The morning after the cooked results have been announced, Museveni will continue to run Uganda through his personality cult, evidently oblivious to the serious consequences that will follow the inescapable rendezvous with his functional expiry date.
That day is closer than we care to admit. Then what? The struggle for power will be brutal.
The positive achievements of the Museveni years - and they have been many - will face the high risk of pulverization that we saw happen in similarly personalized states. The well chronicled negative achievements of Museveni’s rule – and they have been many – will intensify and threaten the very survival of the Ugandan experiment.
No doubt the ruler and his courtiers, giddy with the illusion of power that is conferred by temporary control of unlimited cash and lethal weapons, will dismiss my cautionary comments as the ramblings of a fool.
The faithful partisans, clad in blinding yellow, intoxicated by the latest promises of good times coming, will charge ahead towards national ruin even as they sing that Uganda cannot survive without Museveni. The irony of their claim about a man late in his eighth decade seems lost in the noise of their party songs.
Happily, the door of hope is not yet closed. Uganda has men and women with the capacity to take over from Museveni and steer the country back on track.
It will not be an easy task, for ours is one of the most complicated colonial marriages that the British forced upon an assortment of chiefdoms, kingdoms and anarchical communities. The three consequential post-colonial regimes (Obote, Amin and Museveni) have driven the country into an abyss that will require a difficult retreat.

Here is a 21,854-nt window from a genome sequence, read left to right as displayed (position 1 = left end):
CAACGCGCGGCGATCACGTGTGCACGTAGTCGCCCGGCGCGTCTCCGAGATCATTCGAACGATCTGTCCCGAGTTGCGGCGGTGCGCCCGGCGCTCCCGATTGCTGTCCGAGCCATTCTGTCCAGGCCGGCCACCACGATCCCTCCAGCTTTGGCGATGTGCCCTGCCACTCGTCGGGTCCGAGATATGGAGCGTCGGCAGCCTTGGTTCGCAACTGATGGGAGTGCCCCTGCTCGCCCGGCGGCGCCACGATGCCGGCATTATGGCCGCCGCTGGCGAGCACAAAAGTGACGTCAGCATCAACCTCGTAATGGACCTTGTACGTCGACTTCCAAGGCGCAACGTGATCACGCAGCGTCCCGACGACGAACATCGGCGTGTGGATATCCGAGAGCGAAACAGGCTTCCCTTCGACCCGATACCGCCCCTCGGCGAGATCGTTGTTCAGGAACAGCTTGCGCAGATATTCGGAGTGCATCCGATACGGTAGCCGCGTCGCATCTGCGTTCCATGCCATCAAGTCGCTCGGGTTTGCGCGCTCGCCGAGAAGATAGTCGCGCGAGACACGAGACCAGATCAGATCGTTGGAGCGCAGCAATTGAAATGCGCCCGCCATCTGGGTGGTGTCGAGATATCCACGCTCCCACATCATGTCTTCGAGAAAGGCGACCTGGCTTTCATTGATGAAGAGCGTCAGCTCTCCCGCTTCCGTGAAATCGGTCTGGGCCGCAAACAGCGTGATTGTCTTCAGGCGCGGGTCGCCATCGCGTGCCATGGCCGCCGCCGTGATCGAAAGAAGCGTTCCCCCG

However, this retreat will be easier if the transition of power from Museveni occurs voluntarily while he lives. That is assuming that he cares about his legacy and the fate of those he will leave behind. It will also depend on who leads the post-Museveni government.
In my view, among the men and woman who have offered themselves as candidates for president this year, Mugisha Muntu of the Alliance for National Transformation is the best and most qualified choice.
This is not to dismiss the potential that exists within others, such as Kyagulanyi, whose personal courage and mobilisation skills, have endeared him to me and millions of fellow Ugandans. Kyagulanyi is definitely very well-placed to pick up the baton of top leadership in the future.
Muntu has the knowledge, skills and experience to lead and manage the government of Uganda today and serve as commander-in-chief of the army. He is a genuine and tested democrat, with the moral authority to lead the war against corruption.
He has a demonstrated fidelity to meritocracy and the ability to build a coalition of leaders that reflects the real face of Uganda.
Muntu’s belief in institutional governance, his aversion to personality cults, his preference for a humble lifestyle, his track record as army commander, legislator and party leader, and his well-articulated agenda for our country single him out as the person whose leadership Uganda needs at this critical moment.
Muntu’s character, integrity, temperament, humility and collaborative personality are indispensable qualities of a successful leader.
With the support of Ugandans who desire peaceful, transformative change, Muntu would make a great leader, not a ruler.